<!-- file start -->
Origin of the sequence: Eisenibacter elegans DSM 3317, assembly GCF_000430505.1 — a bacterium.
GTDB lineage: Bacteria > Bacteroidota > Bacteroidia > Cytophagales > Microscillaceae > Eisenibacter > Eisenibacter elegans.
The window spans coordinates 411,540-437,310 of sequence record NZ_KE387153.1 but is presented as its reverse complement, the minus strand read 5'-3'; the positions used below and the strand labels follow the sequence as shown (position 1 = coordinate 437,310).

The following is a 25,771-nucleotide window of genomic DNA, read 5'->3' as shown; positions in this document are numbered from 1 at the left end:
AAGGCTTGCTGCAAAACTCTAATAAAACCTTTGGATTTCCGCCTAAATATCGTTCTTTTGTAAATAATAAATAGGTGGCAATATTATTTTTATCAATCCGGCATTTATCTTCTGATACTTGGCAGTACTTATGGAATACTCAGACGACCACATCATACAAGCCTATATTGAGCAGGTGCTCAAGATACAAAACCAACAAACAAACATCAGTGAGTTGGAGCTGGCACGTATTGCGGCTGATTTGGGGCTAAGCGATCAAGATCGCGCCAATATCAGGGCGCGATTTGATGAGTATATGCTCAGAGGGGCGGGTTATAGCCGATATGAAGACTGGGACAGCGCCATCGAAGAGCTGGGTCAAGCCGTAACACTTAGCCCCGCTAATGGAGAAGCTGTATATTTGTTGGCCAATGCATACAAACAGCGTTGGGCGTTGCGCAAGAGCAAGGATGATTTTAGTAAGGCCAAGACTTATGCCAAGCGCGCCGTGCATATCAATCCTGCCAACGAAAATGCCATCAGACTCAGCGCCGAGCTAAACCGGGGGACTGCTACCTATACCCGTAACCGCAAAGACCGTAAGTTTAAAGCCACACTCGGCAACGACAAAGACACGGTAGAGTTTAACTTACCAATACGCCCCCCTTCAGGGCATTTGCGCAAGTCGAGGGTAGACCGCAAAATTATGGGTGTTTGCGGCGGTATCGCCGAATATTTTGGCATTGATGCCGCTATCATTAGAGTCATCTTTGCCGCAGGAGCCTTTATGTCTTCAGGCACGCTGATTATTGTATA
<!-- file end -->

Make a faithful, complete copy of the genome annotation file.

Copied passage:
Origin of the sequence: Eisenibacter elegans DSM 3317, assembly GCF_000430505.1 — a bacterium.
GTDB lineage: Bacteria > Bacteroidota > Bacteroidia > Cytophagales > Microscillaceae > Eisenibacter > Eisenibacter elegans.
The window spans coordinates 411,540-437,310 of sequence record NZ_KE387153.1 but is presented as its reverse complement, the minus strand read 5'-3'; the positions used below and the strand labels follow the sequence as shown (position 1 = coordinate 437,310).

The following is a 25,771-nucleotide window of genomic DNA, read 5'->3' as shown; positions in this document are numbered from 1 at the left end:
AAGGCTTGCTGCAAAACTCTAATAAAACCTTTGGATTTCCGCCTAAATATCGTTCTTTTGTAAATAATAAATAGGTGGCAATATTATTTTTATCAATCCGGCATTTATCTTCTGATACTTGGCAGTACTTATGGAATACTCAGACGACCACATCATACAAGCCTATATTGAGCAGGTGCTCAAGATACAAAACCAACAAACAAACATCAGTGAGTTGGAGCTGGCACGTATTGCGGCTGATTTGGGGCTAAGCGATCAAGATCGCGCCAATATCAGGGCGCGATTTGATGAGTATATGCTCAGAGGGGCGGGTTATAGCCGATATGAAGACTGGGACAGCGCCATCGAAGAGCTGGGTCAAGCCGTAACACTTAGCCCCGCTAATGGAGAAGCTGTATATTTGTTGGCCAATGCATACAAACAGCGTTGGGCGTTGCGCAAGAGCAAGGATGATTTTAGTAAGGCCAAGACTTATGCCAAGCGCGCCGTGCATATCAATCCTGCCAACGAAAATGCCATCAGACTCAGCGCCGAGCTAAACCGGGGGACTGCTACCTATACCCGTAACCGCAAAGACCGTAAGTTTAAAGCCACACTCGGCAACGACAAAGACACGGTAGAGTTTAACTTACCAATACGCCCCCCTTCAGGGCATTTGCGCAAGTCGAGGGTAGACCGCAAAATTATGGGTGTTTGCGGCGGTATCGCCGAATATTTTGGCATTGATGCCGCTATCATTAGAGTCATCTTTGCCGCAGGAGCCTTTATGTCTTCAGGCACGCTGATTATTGTATA